I mean, maybe it’s not. As you said, I’m not in the room. It could be the case that Bangladesh has a chair there and they’ve sent a representative from their finance industry, but when push comes to shove, it’s still the U.S., U.K., Germany, and Japan that are calling the shots and making the big decision. But there is a thing called the inclusive framework and it does claim to have 137 different countries.

Do you think they’ve learned the lesson? Do you think we’re in a better place?

Steven Dean: The answer is yes and no. I think we’re in a better place in some ways and exactly in the same place in others.

But I think, and I argue this in a much longer paper with the traditional hundreds of footnotes in the law review article style, that what we really need is something entirely new. What we’re getting with BEPS is an opportunity to shore up a system that is obviously struggling. That was clearly what the original BEPS, BEPS 1.0, was designed to do. It was sort of like an uber-CFC regime meant to do what we’ve been doing forever just a little bit better.

In the super long law review article, I note that the structure of international taxation can trace it all the way back to Roman law. This concept of numerous clauses. The number is closed. We divide everything up into interest income, business income, royalties, and so on. Then just what we do with covenants and fee simples and all of this and real property. We assign ownership to different states with all our tiebreaker rules that we know and love in international tax. That system absolutely doesn’t work.

What we’re getting now with the digital space is the promise of adding a new category. We’re still going to have the same classification assignment, numerous clauses approach, but we’re going to have the shiny new category next to the categories we’ve had for the past hundred years. We’re going to call it digital age — I’m not sure, digital something.

Unfortunately, to me, that is not going to work for all sorts of reasons. There are questions of legitimacy. They are questions of efficacy. I think one of the things that’s driving the debate currently is that you have, for the first time, a real wedge between the U.S. and the European Union. That was not true before, even throughout all the failures of the classification assignment, traditional League of Nations-based international tax system. The U.S. and the EU were generally on the same side. They were the source of all the multinationals. But today there’s this friction. We have a trade war. We’re about to have sanctions imposed on French handbags and French cheese, and a French digital services tax.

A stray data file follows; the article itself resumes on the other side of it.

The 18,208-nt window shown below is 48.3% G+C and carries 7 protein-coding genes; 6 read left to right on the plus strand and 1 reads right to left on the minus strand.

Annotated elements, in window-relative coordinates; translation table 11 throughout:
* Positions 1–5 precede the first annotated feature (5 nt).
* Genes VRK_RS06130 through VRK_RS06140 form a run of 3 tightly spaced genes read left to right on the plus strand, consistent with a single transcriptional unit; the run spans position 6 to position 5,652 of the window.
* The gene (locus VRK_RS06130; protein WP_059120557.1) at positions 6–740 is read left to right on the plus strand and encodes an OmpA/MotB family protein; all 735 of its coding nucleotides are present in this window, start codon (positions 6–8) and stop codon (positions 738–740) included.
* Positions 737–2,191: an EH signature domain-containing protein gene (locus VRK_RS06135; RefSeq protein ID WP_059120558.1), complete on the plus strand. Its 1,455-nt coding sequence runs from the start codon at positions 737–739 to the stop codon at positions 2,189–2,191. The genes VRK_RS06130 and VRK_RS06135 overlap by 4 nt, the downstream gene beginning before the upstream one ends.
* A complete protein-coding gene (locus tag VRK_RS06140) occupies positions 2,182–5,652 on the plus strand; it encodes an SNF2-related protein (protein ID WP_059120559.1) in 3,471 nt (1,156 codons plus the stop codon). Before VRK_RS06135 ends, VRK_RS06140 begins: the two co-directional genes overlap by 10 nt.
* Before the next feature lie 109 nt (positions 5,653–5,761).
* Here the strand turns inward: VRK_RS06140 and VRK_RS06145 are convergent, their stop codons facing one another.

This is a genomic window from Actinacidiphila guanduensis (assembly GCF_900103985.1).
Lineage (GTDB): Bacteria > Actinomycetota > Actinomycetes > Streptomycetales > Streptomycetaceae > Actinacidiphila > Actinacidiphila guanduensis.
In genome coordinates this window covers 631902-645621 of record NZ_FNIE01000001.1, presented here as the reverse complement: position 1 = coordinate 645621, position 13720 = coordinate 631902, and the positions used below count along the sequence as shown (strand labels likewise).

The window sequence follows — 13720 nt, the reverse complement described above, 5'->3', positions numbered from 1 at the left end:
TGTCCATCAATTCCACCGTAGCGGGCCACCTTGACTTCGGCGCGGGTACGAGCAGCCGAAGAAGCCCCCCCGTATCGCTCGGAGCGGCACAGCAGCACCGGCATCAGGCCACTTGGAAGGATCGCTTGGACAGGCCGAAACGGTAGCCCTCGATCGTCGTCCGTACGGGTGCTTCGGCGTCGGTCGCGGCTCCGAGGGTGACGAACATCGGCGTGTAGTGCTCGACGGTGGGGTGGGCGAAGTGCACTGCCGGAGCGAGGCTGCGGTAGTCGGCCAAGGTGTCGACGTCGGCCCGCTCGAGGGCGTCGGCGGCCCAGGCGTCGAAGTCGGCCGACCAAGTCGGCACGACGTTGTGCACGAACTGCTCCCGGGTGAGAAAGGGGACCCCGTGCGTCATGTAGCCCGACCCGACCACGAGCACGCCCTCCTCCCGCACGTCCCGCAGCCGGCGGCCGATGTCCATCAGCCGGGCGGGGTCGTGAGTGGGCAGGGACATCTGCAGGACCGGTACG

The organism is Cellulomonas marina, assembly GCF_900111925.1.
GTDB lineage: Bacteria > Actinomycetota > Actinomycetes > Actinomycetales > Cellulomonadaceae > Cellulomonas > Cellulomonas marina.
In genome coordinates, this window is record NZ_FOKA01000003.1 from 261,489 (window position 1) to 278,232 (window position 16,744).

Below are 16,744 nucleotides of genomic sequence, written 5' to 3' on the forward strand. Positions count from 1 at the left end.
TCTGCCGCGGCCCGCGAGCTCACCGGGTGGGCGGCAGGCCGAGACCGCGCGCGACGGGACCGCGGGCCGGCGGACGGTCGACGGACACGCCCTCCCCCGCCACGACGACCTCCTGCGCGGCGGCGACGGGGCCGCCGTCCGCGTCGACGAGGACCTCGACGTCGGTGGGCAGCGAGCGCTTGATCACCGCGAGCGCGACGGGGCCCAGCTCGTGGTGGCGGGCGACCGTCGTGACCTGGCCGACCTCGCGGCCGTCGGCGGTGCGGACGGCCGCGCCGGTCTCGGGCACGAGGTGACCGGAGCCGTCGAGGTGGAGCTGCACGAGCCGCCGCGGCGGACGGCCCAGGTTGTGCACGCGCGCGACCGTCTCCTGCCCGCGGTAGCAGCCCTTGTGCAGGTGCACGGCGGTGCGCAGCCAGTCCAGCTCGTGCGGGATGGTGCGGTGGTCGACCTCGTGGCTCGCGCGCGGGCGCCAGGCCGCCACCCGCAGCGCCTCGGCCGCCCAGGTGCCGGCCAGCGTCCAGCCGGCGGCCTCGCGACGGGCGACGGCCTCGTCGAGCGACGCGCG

So, could a DST broker a truce between the U.S. and the EU? That’s possible. It’s not clear that it will. It certainly doesn’t look that way lately, but it’s not going to fix the basic structural problem of the classification assignment system, this Roman law numerous clauses problem.

Getting back to the question of whether we have a more inclusive process, I think that’s really the key. I think the key is that in order to get real change here, we need not the OECD with a focus group, but we need to really shift power so that the different group is able to set the agenda.

If I were to choose who would be sharing power with the OECD to set the global tax policy agenda, I might pick the Congressional Black Caucus. They’ve got a lot of their plate now, but they’ve proven themselves to be a group that understands U.S. politics, and the U.S. is very important here. But they also have a different perspective on the world than a lot of other groups, and if they can claim any share of the credit for the “Bloody Rangel Amendment” and some of the credit for FATCA, I think that’s a pretty strong resume.

I’m not officially suggesting that the Congressional Black Caucus replace the OECD as the global tax policy making body, but maybe I am.

Robert Goulder: Their track record to date is impressive. Professor, once again, thank you for joining us. You’ve given us a lot of food for thought.

Steven Dean: Thank you very much, Bob.